Friday, November 03, 2006

Guitars: A Personal History...

Last night as I fought off another bout of insomnia, I was giving some thought to blog posts and reflected on the week gone by. I got a great email from an old friend of mine and Jackson’s from back in the day. Jackson mentioned during one of our typical political sparring sessions that, no matter how heated our debates get, we always find common ground. The common ground: Guitars. We both remember EVERY guitar we’ve ever owned and remember all the one’s our friends have owned. There is nothing cooler on this earth than guitars. You may need to study and practice to be a great player, but ANYONE can learn play enough to to satisfy the soul with just a little effort. Once you've figured out your first song you’re hooked.

I was a late comer to guitar playing. I was a singer in my high school band days, and not a very good one at that. I got much better when I finally picked up a guitar and made myself learn to play it. I’m not a very good guitar player, but I have a good ear and it has helped me learn better pitch and many other countless things.

Learning to play wasn’t easy for me. I’m dominantly left handed, which means there was no hope of me learning guitar right handed, so I learned all the major and minor chords backwards on my friend's righty guitars. It wasn’t until a couple years later that I traded a case of beer for a Harmony ES335 knockoff that I was able to flip the strings and play a true lefty set up guitar. It opened up a whole new world for me. I’ve also been blessed my whole life to have had a lot of friends that played guitar very well. I seem to pick up a great deal from just watching and listening to people play.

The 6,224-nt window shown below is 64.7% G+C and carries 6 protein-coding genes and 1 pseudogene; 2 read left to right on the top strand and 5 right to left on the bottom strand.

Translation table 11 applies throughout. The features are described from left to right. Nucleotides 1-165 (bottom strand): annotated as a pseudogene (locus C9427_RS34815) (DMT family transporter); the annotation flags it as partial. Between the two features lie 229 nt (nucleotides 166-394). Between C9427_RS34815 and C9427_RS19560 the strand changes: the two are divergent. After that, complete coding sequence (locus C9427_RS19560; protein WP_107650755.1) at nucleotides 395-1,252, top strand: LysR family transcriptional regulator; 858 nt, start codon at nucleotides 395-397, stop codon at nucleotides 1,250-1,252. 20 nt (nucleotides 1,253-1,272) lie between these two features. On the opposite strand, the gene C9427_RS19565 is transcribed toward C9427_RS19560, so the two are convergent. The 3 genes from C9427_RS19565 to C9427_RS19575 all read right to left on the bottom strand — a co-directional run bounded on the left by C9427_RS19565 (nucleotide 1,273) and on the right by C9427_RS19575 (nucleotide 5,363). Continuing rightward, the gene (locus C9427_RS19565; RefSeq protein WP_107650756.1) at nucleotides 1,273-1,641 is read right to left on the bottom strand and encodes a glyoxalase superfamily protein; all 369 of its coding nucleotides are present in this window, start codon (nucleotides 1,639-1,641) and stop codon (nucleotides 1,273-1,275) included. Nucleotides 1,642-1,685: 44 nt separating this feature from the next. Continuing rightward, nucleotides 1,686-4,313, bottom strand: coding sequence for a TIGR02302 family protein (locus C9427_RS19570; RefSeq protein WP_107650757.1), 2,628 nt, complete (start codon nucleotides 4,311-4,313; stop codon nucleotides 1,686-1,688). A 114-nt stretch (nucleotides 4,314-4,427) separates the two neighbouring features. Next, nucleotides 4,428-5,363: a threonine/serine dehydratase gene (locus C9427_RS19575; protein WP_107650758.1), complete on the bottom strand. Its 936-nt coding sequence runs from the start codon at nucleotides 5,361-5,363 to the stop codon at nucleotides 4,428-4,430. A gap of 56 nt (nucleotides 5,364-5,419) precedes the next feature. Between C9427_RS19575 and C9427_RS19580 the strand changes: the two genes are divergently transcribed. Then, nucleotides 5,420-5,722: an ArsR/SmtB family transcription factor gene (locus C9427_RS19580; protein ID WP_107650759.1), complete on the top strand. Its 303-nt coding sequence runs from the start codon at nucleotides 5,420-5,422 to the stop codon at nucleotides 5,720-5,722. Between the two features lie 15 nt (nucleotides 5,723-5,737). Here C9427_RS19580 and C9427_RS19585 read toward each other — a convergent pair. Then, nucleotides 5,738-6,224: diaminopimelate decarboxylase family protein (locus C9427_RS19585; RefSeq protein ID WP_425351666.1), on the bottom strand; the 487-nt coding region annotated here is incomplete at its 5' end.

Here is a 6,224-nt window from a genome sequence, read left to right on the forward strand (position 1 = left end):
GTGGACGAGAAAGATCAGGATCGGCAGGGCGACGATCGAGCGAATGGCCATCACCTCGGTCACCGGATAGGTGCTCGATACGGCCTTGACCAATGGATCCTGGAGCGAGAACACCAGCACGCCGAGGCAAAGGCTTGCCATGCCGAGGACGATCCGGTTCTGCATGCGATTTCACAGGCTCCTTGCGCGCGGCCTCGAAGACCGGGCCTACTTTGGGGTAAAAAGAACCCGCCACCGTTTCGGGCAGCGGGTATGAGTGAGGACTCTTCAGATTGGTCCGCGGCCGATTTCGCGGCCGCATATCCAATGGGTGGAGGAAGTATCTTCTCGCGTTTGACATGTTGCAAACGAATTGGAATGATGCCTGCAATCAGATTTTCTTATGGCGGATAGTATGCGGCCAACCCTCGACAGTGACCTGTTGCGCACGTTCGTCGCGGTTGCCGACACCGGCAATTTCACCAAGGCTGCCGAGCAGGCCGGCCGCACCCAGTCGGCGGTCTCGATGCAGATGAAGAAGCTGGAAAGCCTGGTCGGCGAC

I can’t be sure, but I think that old Harmony guitar is in a closet at my brother’s house in upstate NY. I gave it to him after I bought my first real axe. I taught my brother how to tune it and showed him how to play barre chords. From there, I showed him that you could play EVERY Ramones song there is with the knowledge he now possessed, and he proceeded to learn every one of them.

Every guitar I own has a story, some long, some short. Other than the Harmony I gave to my brother and an Ovation acoustic I sold I have every one that I’ve ever owned. So, since everybody else has done a post on their collection here my twist on the subject. A historical and personal walk through my collection of guitars…

1967 Gibson ES330

This guitar was the first real instrument I bought. My father made me turn over all my paychecks in the summer of 1984 to save for my pending year away at the University of Maryland. The last check I received, I slipped into my pocket and jetted up to Alto Music in Poughkeepsie NY to pick it up. It is the older of the ES line of hollow body guitars. It’s distinction is that it is fully hollow vs it’s younger semi hollow brother the ES335. This is a great guitar. It was certainly a factor in me not doing so well at UM that year. Fitting that it’s red.

1985 Fender ’62 reissue Telecaster